The Basics of Government


Government is the system by which a country or community is administered and regulated. It consists of three branches: the legislative, executive and judicial, which oversee particular functions of national leadership as outlined in the Constitution. These are meant to ensure that no one sector of society dominates the nation and that all powers are subject to checks and balances.

The main function of government is to provide services that cannot be provided efficiently or at a low enough cost by the private sector, such as national security and education. The fact that governments can tax people and draw on the resources of an entire country makes them uniquely capable of providing such goods to the population. In addition, government can use force to enforce its policies or impose sanctions on its citizens.

There are several ways to organize a government and each has its own advantages and disadvantages. One way to structure a government is as a republic, which has a central law-making body, such as Congress, with its constituent states acting as its legislative branch and other regions acting as its territorial branch. Another form of government is a federation, which has a central law-making authority but allows individual states or provinces to legislate and govern on their own, within the bounds of federal laws.

A third way to organize a government is as an autocracy, where the power of the state is concentrated in the hands of one person, such as a dictator or monarch. The disadvantage of this form of government is that it does not guarantee democracy or the rule of law. Autocracies do not allow the right of free speech or the freedom of assembly, and they limit the rights of women, minorities and foreigners.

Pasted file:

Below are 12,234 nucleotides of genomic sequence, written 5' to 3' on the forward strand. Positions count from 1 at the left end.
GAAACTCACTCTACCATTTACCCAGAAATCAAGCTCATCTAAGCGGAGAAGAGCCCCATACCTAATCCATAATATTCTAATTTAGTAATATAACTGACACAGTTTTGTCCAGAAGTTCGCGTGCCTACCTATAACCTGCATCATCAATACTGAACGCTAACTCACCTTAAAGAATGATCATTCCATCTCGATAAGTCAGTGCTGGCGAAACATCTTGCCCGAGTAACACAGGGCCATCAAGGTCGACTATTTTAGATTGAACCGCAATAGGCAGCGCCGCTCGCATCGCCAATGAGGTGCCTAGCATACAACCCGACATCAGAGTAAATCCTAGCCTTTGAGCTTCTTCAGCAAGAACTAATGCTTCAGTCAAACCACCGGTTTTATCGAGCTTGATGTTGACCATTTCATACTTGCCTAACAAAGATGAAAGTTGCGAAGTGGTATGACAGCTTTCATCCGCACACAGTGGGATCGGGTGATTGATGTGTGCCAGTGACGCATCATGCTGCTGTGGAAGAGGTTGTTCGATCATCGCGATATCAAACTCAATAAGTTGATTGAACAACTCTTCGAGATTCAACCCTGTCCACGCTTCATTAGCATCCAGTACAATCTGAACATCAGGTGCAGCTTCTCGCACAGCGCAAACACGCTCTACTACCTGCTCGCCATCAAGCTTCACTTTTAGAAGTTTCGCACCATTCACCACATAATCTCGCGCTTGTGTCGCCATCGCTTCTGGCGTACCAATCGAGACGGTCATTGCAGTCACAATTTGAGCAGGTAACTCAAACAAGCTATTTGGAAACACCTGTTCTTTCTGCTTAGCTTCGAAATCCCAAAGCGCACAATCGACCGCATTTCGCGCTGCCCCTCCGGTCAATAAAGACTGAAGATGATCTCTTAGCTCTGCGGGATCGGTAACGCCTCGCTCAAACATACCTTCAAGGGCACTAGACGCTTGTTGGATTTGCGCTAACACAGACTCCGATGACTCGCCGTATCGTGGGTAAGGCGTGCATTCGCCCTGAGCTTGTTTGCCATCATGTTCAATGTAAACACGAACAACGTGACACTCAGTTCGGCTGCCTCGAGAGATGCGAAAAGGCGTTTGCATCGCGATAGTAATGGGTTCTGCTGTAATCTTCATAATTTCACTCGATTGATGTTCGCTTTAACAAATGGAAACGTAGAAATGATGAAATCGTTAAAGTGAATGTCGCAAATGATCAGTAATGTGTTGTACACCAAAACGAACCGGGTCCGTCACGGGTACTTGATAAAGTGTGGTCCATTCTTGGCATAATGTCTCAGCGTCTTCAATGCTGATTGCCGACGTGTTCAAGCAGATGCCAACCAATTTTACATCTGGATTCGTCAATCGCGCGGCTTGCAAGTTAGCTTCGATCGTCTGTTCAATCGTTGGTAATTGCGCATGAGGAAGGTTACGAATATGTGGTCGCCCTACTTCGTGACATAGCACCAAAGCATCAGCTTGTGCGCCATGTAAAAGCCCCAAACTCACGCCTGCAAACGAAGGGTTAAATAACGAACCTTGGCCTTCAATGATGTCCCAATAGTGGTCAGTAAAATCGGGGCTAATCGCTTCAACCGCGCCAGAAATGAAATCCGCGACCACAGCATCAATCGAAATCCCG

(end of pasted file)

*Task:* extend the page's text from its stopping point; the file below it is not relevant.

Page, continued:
Most modern governments are democratic republics with a central law-making body. Increasingly, they are also a federation, with regional or local governments having their own powers and responsibilities governed by the central law-making body. This is the case with many European countries, such as Spain and Portugal, as well as Canada, Australia and New Zealand.

The United States is a constitutional democracy with a bicameral Congress and an executive branch headed by a President. The United States also has a federal court system. Unlike private companies, which can go out of business, government institutions can continue to operate and even take on new forms of operation over time. This gives government workers a degree of job security that is not available to private sector employees.

The most important function of a democratic government is the free and fair election of its representatives and a separation of powers. Moreover, democracy is an institution that requires competing political parties to exist. A democracy is a representative democracy, meaning that it represents the interests of all its citizens.